Los Angeles, CA August 29, 2009
A House Divided
"And if a kingdom be divided against itself, that kingdom cannot stand. And if a house be divided against itself, that house cannot stand." Mark 3:24, 25.
There is a profound principle set forth within the Scriptures that is as sound as is the law of gravity, namely that no kingdom or house divided against itself can long exist. This principle is true whether we are talking about a marriage bond, or a judicial empire. Therefore, it is fair to state, "And if a [court] house be divided against itself, that [court] house cannot stand."
It is often quoted the statement, "What begins in California will spread throughout the nation!" So let us consider what is germinating in California regarding the judiciary. I have heretofore proclaimed that it is only but a matter of time before an ignorant and gainsaying People will recognize that the center of their hopes and all their frustrations lie within the judiciary as the People become more and more frustrated with the direction our nation is going, and as they discover the judiciary is the "man behind the curtain."
All the national marches, and "Heads on a Stick" demonstrations, along with the "I am Mad as Hell, and I am Not Going to Take it Anymore" averments, shall soon be evident that they are not accomplishing their desired goal. As the founder of J.A.I.L. I have been patiently over the years for the Sheeple to wake up and start to listen to an effective program for recovering our nation to the Constitution by focusing on the judiciary and judicial immunity!
Until such time, frustration and confusion shall continue to grow as People express no other "remedy" but to lock and load, not paying attention to the admonition, "Put up again thy sword into his place: for all they that take the sword shall perish with the sword." Matthew 26:52. Sure, I believe we should keep our powder dry, but the use of powder in the absence of an available peaceful resolution is senseless. People tell me that my proposal of a peaceful resolution is very costly. To them I say, "Consider the cost of the alternative!" Instead of millions to bring about a peaceful resolution, we are then talking about trillions in not only financial costs, but also in the lives of our children and our offspring. But even presuming we could win such an affront, we would still need to establish the very same peaceful means I am proposing, namely judicial accountability directly to the People through an independent autonomous Grand Jury over the issue of judicial immunity. I attest to you that there is no way of escape other than those principles advocated to you through JAILJudges.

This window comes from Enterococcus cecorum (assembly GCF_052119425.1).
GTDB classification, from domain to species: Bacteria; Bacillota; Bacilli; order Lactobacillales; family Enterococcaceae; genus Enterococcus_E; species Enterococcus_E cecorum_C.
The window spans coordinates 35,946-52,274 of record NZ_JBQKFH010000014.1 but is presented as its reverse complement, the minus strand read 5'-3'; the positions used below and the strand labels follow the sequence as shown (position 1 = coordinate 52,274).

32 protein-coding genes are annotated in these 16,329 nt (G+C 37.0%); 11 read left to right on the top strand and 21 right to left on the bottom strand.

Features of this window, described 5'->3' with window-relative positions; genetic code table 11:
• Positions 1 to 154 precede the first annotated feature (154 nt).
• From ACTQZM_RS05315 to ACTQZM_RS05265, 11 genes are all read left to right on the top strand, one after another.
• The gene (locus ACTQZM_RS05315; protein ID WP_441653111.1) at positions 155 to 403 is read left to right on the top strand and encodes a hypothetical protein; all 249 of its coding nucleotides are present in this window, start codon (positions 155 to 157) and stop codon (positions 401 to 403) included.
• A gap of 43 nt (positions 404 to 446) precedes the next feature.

Now, what is going on in the judiciary here in California that is upsetting even the judges? We are shelling out tax dollars to build several new courthouses while we are cutting back on the use of the courthouses currently in existence. We are giving the judges bountiful pay raises and off-the-record bonuses while, due to financial shortfalls, judges are having to take days off to keep our courts in existence. Behold, our local judges here in Los Angeles are now "earning" more than even the Chief Justice of the United States Supreme Court. Have we not come to the point that the tail is waging the dog, and the servant is hiring the master?
"And if a house be divided against itself, that house cannot stand."
J.A.I.L. has not been tried and found wanting.
Rather it has been found difficult and left untried!
Critics target California's courts bureaucracy
Posted: 08/28/2009 05:45:08 PM PDT